Tuesday, October 03, 2006


Jealousy, not gratitude, was my first reaction when I was the guest author last week at my friend Michele’s book club. It wasn’t her beautiful Northbrook home I coveted, but the bond between the six women who had assembled to discuss my book. Girlfriends -- who gather often, travel together, and consider themselves a group -- I don’t have one of those.

Don’t get me wrong. I have plenty of girlfriends -- singly. No lack of close women friends to share woes, lunch, or advice. But they’re separate from one another; know each other through an introduction by me, not sewn together by a common thread.

Then there’s a tier of women whom I know and enjoy because we watch our dogs chase, fetch and tussle each morning at our neighborhood park. Or another number I’ve met over the years in writing groups, Spanish classes, and of course, Weight Watchers. But in all of these settings, if there was an inner circle formed outside the scheduled time or purpose, where women bonded, I was absent.

Why is this I wondered? Why did Michele, or some of the other women pictured in this post (captions at the end), have a posse, and not I? After much soul-searching, I’ve come up with an answer, and it’s not pretty: I’m a selfish, self-centered, inflexible, stay-at-home; and these traits fare poorly in a group setting.

In truth, I was a member of a foursome once – back in high school. I was reminded of the group at our recent Roosevelt High School reunion because in my memoir, “The Division Street Princess,” I had cropped out two of our four from an old photo to emphasize my long friendship with Ruth Gilbert that’s included in a chapter of my book. (The pair missing from the original photograph is resurrected in this post.)

The four of us teens were indeed a group back then, part of the Alpha Valedas, a school club of bright, popular girls, where, well, I never felt I fit in. It wasn’t because I wasn’t cute or well liked that made me feel like an interloper, but more that I came from the wrong-side-of-the-tracks. After all, to enroll at Roosevelt, I had lied about my place of residence, claiming to live at my Aunt Molly’s Albany Park apartment rather than my Division Street flat. So, I wasn’t really a Northsider. And, I had an after-school job at Harding’s-Chicago, a print shop and manufacturer of dance bids located on Irving Park and Kimball. I needed that employment to afford those cool tassel loafers, and I believed most of my club members (not all, though, as some were illegals like me, and also held part-time jobs) were better off.

Because I continued my job through Roosevelt University, I had no time for clubs or teams (then there’s that absence of athletic ability thing, too) that might have cleaved me to a group. Marriage followed graduation, then a teaching job at Suder elementary school, and lastly, two children. No time to be a member was my excuse, a pattern that continued whatever the job or family obligation.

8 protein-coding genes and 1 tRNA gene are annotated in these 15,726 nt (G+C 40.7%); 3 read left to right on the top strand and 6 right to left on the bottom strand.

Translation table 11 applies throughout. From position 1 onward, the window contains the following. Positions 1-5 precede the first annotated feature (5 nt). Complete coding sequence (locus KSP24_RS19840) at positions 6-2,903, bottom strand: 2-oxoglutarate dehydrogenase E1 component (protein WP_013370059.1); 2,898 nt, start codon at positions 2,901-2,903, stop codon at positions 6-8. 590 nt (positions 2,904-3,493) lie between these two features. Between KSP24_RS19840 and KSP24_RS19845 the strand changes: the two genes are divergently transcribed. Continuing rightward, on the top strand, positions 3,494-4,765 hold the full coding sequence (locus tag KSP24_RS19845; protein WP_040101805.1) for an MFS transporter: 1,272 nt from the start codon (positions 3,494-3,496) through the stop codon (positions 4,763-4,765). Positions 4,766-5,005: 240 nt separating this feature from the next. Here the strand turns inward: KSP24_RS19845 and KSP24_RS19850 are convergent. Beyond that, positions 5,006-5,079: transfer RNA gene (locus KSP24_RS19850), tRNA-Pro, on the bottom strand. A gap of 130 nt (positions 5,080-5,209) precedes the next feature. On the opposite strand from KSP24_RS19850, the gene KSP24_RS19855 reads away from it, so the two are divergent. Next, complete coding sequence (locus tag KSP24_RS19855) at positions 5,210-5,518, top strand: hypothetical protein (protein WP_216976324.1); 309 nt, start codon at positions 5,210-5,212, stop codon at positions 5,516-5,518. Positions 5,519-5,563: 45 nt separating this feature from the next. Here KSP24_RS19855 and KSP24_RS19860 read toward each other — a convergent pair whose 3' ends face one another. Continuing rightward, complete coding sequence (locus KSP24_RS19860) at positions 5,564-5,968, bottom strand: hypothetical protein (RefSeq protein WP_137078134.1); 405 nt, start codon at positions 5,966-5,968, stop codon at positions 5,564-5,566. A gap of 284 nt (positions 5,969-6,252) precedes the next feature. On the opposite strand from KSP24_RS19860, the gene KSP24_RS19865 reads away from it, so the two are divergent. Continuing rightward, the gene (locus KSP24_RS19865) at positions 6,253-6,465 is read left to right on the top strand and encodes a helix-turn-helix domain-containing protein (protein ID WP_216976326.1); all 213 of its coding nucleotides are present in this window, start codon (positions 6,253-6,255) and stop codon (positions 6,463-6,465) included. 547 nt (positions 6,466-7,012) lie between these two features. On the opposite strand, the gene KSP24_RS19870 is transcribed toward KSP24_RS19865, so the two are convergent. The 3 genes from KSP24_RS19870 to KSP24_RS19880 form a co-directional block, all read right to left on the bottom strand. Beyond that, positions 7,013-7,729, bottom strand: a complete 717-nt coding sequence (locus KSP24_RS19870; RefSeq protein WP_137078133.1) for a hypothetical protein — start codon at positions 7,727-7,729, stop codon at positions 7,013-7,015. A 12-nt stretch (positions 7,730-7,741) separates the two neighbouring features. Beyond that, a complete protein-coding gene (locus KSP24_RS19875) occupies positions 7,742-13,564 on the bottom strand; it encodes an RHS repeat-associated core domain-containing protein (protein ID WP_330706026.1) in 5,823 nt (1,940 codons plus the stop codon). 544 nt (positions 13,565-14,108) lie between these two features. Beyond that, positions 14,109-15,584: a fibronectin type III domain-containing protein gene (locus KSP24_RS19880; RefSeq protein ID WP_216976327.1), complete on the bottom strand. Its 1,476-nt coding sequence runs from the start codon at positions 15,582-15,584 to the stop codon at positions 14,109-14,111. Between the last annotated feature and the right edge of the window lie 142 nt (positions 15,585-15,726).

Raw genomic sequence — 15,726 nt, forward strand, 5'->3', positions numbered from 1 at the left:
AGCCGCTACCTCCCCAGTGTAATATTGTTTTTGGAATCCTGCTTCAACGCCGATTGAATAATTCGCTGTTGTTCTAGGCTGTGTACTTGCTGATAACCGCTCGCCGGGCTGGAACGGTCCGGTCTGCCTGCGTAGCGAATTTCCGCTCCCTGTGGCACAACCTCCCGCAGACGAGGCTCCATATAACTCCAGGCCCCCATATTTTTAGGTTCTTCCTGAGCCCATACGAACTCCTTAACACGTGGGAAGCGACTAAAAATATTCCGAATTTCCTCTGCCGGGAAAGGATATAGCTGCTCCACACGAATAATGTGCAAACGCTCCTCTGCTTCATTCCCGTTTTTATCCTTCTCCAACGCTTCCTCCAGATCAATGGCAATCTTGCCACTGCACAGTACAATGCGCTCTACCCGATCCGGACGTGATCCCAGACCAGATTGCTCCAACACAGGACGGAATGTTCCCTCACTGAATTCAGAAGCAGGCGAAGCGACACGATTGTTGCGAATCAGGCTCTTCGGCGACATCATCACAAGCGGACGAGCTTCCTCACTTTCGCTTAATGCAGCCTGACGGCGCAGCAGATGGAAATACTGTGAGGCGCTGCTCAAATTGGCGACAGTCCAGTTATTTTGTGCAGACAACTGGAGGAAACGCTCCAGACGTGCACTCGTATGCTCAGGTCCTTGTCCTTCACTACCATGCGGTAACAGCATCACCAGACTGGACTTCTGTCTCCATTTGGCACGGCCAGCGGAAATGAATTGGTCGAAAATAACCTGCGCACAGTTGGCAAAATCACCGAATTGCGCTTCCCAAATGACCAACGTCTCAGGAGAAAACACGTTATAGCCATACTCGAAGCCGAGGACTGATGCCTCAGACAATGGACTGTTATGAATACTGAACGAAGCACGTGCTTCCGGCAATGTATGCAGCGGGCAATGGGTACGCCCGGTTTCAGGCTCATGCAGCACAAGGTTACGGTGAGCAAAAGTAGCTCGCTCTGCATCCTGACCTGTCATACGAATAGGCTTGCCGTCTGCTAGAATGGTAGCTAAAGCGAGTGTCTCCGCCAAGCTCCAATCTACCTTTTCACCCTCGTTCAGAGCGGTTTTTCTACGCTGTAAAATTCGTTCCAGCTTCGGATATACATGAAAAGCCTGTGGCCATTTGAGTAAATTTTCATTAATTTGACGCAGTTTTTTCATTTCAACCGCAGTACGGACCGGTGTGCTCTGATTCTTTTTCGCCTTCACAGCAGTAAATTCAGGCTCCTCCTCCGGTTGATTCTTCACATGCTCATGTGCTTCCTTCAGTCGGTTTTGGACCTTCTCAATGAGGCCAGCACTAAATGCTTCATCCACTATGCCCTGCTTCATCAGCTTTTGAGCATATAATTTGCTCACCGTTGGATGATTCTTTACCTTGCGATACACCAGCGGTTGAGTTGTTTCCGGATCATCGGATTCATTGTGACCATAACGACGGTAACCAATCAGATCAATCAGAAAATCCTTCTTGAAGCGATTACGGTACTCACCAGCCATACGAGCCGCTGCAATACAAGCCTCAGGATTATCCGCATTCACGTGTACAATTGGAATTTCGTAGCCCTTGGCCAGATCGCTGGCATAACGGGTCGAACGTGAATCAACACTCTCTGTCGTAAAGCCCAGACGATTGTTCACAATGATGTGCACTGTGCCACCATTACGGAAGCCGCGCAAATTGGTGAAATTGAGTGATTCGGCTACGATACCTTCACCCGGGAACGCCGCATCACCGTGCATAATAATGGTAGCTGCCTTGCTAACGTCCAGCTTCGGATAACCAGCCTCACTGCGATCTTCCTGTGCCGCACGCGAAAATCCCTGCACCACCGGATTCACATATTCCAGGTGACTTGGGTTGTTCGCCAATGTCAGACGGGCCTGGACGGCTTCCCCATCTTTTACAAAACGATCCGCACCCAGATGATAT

Certainly there were groups of women I could have joined over the years, and I could never be labeled an introvert. Opportunities and invitations have come my way that might have led beyond the club, committee, sisterhood, or class to an inner group of four or six. But remember those unattractive traits I ‘fessed up to earlier? These are my barriers. If I were part of a group, I’d have to share decision-making, not be the center of attention, compromise, and most importantly, be forced to stay up late.

There. I’ve said it. Being a member of a group would require me to leave the house at night (Michele’s book club moved their regular evening meeting to a Sunday brunch just for me.), thus relinquishing couch time with TV, newspapers, Tommy, the dog, plus my 9 p.m. bedtime. So attached to these activities and routine that I’m willing to forgo ties to a quartet or sextet of amiable women, might make me seem pathetic or stubborn. So be it. But at age 68, having sunk even deeper in the divan, and admittedly sneaking up to bed before the big hand hits 12 to announce the hour, I’ve come to accept my hermit-like habit.

Instead of sympathy or criticism, you might consider indulging me and set your gathering for mornings (afternoons won’t work either because of naptime between 1 and 2 p.m.). Perhaps then, I’ll be enticed to participate and diminish the envy I experienced at Michele’s place. But then again there’s that sharing thing, or compromising, or forgoing the spotlight. Well, thanks for the invitation. I appreciate it, I really do. But unfortunately, I must decline.

Photo Captions:
1. Michele’s book club: Me, Michele, Libbey, Marilyn (a guest), Ruth (a guest), Patti, Leah, Kimeri, and Sue.
2. Members of our 6 a.m. dog group, sans pooches: Lucy, Molly, Susan, Mary, and me.
3. 1956 high school photo: Joan, Ruth, and Eve, with me seated in the center.
4. My sister-in-law Norma’s gang: Sue, Carol, Betty, Bonnie, and Norma.
5. A few members of the Jill Rohde network pictured at my May, 2006 Women and Children First reading: Brenda, Jill, Ann, Vicky, and me holding Vicky’s granddaughter. (I’ll be back at this great bookstore again, October 27, 2006, 7:30 p.m. with Hillary Carlip and Jill Soloway.)
6. Faith Soloway’s female cast in “The F Word:” Margie Zohn, Christine Canavo, Merle Perkings, Megan Toohey, Faith (her fake pregnancy is part of the act), and Jenny Benscome. (Apologies to Seth Bodie and Eric Schmider, actors I cropped out to keep with our Girlfriends theme.)
7. Jill Soloway’s showbiz friends who took turns reading from “Tiny Ladies in Shiny Pants” at a N.Y. book event: Amy Poehler, Jodi Lennon, Lili Taylor, Lauren Ambrose, and Molly Shannon. Jill and me are front and center.

Upcoming: October 27, 2006

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